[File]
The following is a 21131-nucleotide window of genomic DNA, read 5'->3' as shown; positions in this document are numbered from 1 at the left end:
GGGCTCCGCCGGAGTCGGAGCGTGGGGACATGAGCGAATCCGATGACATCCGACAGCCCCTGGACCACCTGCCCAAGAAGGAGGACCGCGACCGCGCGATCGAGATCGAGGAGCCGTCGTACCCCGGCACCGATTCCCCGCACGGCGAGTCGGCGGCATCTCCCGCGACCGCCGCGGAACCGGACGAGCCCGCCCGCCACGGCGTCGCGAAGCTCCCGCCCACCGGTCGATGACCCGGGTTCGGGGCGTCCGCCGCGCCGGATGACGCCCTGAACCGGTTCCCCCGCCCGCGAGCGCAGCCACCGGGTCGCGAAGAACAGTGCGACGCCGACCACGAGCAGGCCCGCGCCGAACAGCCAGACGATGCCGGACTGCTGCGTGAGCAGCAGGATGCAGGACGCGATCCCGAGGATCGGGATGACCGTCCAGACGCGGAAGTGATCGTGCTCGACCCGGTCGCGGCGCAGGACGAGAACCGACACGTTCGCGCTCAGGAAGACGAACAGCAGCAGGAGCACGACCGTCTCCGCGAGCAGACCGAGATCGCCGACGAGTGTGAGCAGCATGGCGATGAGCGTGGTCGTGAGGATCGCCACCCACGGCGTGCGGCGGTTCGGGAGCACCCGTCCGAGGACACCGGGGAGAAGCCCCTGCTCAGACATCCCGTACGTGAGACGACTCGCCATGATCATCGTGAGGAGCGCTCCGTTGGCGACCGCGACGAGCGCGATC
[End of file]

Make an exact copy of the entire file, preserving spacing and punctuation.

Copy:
The following is a 21131-nucleotide window of genomic DNA, read 5'->3' as shown; positions in this document are numbered from 1 at the left end:
GGGCTCCGCCGGAGTCGGAGCGTGGGGACATGAGCGAATCCGATGACATCCGACAGCCCCTGGACCACCTGCCCAAGAAGGAGGACCGCGACCGCGCGATCGAGATCGAGGAGCCGTCGTACCCCGGCACCGATTCCCCGCACGGCGAGTCGGCGGCATCTCCCGCGACCGCCGCGGAACCGGACGAGCCCGCCCGCCACGGCGTCGCGAAGCTCCCGCCCACCGGTCGATGACCCGGGTTCGGGGCGTCCGCCGCGCCGGATGACGCCCTGAACCGGTTCCCCCGCCCGCGAGCGCAGCCACCGGGTCGCGAAGAACAGTGCGACGCCGACCACGAGCAGGCCCGCGCCGAACAGCCAGACGATGCCGGACTGCTGCGTGAGCAGCAGGATGCAGGACGCGATCCCGAGGATCGGGATGACCGTCCAGACGCGGAAGTGATCGTGCTCGACCCGGTCGCGGCGCAGGACGAGAACCGACACGTTCGCGCTCAGGAAGACGAACAGCAGCAGGAGCACGACCGTCTCCGCGAGCAGACCGAGATCGCCGACGAGTGTGAGCAGCATGGCGATGAGCGTGGTCGTGAGGATCGCCACCCACGGCGTGCGGCGGTTCGGGAGCACCCGTCCGAGGACACCGGGGAGAAGCCCCTGCTCAGACATCCCGTACGTGAGACGACTCGCCATGATCATCGTGAGGAGCGCTCCGTTGGCGACCGCGACGAGCGCGATC